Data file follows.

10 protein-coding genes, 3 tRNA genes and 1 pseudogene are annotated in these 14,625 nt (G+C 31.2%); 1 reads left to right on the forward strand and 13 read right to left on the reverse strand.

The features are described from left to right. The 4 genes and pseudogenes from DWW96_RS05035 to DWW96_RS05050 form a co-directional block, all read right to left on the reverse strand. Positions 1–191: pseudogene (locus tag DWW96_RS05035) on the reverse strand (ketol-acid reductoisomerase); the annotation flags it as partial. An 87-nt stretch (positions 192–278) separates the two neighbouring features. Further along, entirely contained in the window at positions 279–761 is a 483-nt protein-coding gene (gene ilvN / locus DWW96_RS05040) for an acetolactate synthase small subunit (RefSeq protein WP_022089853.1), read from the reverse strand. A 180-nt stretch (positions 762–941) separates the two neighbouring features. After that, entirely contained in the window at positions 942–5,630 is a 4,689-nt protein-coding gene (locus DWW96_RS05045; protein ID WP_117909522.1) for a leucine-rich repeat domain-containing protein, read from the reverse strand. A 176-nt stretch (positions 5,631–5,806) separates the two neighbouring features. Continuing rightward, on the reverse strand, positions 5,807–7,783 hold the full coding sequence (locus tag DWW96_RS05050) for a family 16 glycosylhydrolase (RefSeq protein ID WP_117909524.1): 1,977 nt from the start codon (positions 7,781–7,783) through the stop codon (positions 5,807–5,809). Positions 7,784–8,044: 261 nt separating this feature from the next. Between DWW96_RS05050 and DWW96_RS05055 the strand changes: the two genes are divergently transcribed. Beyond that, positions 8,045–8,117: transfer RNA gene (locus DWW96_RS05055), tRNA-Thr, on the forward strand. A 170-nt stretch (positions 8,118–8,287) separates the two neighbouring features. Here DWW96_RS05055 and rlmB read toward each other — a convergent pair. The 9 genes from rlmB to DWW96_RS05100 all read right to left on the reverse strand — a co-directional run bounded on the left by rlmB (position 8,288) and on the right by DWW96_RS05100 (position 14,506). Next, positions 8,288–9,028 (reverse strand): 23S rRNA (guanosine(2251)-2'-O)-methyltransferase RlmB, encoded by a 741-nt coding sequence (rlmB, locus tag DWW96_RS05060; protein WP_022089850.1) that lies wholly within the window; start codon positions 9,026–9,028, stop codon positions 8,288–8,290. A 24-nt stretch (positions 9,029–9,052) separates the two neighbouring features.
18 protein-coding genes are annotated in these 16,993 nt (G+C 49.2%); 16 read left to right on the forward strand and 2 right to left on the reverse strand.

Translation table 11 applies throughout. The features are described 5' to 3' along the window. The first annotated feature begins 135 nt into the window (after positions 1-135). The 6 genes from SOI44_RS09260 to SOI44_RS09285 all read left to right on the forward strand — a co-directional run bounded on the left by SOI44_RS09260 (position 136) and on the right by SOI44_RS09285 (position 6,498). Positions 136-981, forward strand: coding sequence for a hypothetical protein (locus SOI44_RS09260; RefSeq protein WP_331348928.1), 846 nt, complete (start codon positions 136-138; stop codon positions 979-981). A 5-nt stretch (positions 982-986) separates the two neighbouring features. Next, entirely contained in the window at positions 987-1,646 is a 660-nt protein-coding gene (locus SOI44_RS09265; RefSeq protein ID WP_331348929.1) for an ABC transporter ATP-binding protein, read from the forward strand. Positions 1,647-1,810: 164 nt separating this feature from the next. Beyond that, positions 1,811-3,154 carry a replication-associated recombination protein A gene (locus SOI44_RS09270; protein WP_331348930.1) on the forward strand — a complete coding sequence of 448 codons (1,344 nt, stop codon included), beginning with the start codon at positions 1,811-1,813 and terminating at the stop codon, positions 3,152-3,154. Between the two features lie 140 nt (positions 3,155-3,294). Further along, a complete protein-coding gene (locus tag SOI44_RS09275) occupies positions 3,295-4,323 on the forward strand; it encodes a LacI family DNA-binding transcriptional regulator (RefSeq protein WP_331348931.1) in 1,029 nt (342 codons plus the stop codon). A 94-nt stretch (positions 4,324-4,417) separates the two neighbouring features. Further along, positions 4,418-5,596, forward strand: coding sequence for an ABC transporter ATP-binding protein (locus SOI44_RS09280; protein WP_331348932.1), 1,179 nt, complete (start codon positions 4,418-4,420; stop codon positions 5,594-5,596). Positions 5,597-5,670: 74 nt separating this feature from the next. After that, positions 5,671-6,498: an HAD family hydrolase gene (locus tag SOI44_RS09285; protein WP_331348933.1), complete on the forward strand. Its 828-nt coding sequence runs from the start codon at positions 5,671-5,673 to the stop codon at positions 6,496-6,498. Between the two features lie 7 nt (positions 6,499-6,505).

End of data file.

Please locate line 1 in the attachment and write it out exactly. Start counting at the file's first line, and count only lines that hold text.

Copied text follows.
10 protein-coding genes, 3 tRNA genes and 1 pseudogene are annotated in these 14,625 nt (G+C 31.2%); 1 reads left to right on the forward strand and 13 read right to left on the reverse strand.